Ikea’s New Food Packaging Makes Crab Paste Look Good

Stockholm Design Lab concocts fresh, simple packaging to help the furniture giant endear customers around the world to weird Swedish delicacies.

You know you’re a crack designer when you manage to make anchovy-style sprat fillets look appetizing. So it was when Ikea tapped Stockholm Design Lab, the wizards behind this excellent pharmacy rebrand, to refresh the packaging of its gourmet food recently.

Stockholm Design Lab opted for a stripped-down look, with lots of white space, a dearth of text, and big 2-D icons that visualize the contents at a glance (a tomato on the ketchup bottle, for instance). The packaging encompasses pasta, cheese, candy, condiments, booze, crackers, canned fish, and other staples of Ikea’s private food label, which was launched in 2006 with an emphasis on Swedish delicacies.

The simplicity of the design belies the challenges of the design brief. Ikea, purveyor of oppressive Swedishness that it is, insisted that the designers use the company’s house font, Verdana, exclusively. They also had to maintain the products’ Swedish-language headings—this for a company with more than 300 stores in 41 countries, 40 of which, presumably, do not understand Swedish. That placed "high demands on the design to be self-explanatory and inspirational at the same time," the designers say.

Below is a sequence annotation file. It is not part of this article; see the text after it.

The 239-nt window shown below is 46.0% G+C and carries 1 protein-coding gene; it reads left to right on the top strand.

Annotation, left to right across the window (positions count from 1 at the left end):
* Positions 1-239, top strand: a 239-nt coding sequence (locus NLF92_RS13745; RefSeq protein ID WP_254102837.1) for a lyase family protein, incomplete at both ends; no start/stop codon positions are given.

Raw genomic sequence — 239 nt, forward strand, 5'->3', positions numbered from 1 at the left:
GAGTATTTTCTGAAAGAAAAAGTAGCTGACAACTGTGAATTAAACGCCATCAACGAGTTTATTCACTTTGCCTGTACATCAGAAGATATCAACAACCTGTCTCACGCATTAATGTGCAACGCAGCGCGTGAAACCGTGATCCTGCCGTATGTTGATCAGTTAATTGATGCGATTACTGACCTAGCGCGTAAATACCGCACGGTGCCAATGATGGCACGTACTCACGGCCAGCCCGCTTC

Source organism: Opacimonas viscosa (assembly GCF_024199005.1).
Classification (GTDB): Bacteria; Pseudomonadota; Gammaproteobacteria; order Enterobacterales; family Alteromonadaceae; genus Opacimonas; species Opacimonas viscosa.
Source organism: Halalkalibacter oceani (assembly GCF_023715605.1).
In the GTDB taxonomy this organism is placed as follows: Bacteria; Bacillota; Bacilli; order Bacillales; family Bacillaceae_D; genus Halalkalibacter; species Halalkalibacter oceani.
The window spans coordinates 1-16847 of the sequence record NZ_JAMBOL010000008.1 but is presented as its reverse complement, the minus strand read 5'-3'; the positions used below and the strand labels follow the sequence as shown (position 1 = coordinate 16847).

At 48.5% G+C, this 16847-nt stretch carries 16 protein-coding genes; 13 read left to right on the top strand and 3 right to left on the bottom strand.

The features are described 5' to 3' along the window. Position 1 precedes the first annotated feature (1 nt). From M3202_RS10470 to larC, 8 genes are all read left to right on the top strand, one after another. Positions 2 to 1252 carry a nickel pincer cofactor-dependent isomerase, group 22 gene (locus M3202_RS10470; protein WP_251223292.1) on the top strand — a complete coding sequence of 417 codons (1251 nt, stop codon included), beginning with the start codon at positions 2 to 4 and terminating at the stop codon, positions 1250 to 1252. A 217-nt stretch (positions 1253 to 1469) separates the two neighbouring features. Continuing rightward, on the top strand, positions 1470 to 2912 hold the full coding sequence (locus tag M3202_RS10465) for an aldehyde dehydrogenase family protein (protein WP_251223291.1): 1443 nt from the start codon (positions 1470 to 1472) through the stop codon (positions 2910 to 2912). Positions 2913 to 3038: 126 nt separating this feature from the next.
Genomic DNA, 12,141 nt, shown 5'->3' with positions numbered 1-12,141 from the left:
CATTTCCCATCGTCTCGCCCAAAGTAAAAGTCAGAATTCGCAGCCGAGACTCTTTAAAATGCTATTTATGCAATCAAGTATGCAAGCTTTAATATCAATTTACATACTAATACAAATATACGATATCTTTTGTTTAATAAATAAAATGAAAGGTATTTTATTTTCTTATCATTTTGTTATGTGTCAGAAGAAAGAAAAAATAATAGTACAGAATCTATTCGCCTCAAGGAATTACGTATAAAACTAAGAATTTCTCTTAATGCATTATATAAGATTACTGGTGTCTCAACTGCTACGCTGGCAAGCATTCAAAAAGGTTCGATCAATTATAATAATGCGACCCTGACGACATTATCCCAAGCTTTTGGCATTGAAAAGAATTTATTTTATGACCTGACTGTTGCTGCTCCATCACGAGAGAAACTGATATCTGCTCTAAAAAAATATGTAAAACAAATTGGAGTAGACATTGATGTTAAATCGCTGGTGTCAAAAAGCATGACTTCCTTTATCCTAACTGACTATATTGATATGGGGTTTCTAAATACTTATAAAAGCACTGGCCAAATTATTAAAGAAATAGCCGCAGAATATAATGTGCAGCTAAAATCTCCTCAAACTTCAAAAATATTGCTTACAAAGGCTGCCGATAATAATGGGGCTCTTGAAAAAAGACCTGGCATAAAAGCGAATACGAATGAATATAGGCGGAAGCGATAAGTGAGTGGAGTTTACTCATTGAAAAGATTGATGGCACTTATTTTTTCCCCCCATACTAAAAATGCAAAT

So the designers resorted to the international language of pictures. It’s hard to imagine something called "Skarpsill" (the aforementioned marinated sprat fillets) flying off the shelves anywhere outside of Sweden, but slap a cutesy fish on the can (with the nose cleverly doubling as the stay-tab), and you know exactly what you’re looking at, whether you’re in Saudi Arabia or the Dominican Republic. If only Ikea’s assembly manuals were that easy to read.

Stockholm Design Lab won gold in Cannes for the sprat cans recently. Read more here.

[Images courtesy of Stockholm Design Lab]

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  • Vaughn Gunnell

    Does anybody know when this rebrand took place? Last year?

    I think Woolworths SA and Ikea need to have a talk regarding the similarity of their  packaging designs.

    I love minimalist brand identity and design work, simplicity is the core of communication - BUT one problem is that undertaking this path without focusing heavily on visual concept puts you in the same boat as everybody else who chooses to brand themselves in this style.

    Great work, but differentiate through concept more. If either Ikea or Woolworths SA were to decide to launch their food products in each others market, I don't think many people would know the difference at first glance (except for the on-pack language perhaps).

  • fred hart

    You can decide to not read something, but you will never be able to not recognize. Case in point, this packaging, illiterate or not to the swedish language, this packaging still communicates because of its simple and paired down visuals. Wonderful work.

  • guest

    These package designs are aweful! I usually like simple designs but not for food... cheese looks like a block of plastic and paste tubes looks like tubes of adhesive or something. The worst one is the cod caviar tube (unfortunately not on the pictures above), it's really gross!

  • thisfatzoo

    This packaging has been around for several months, if not a year even in hungarian Ikea stores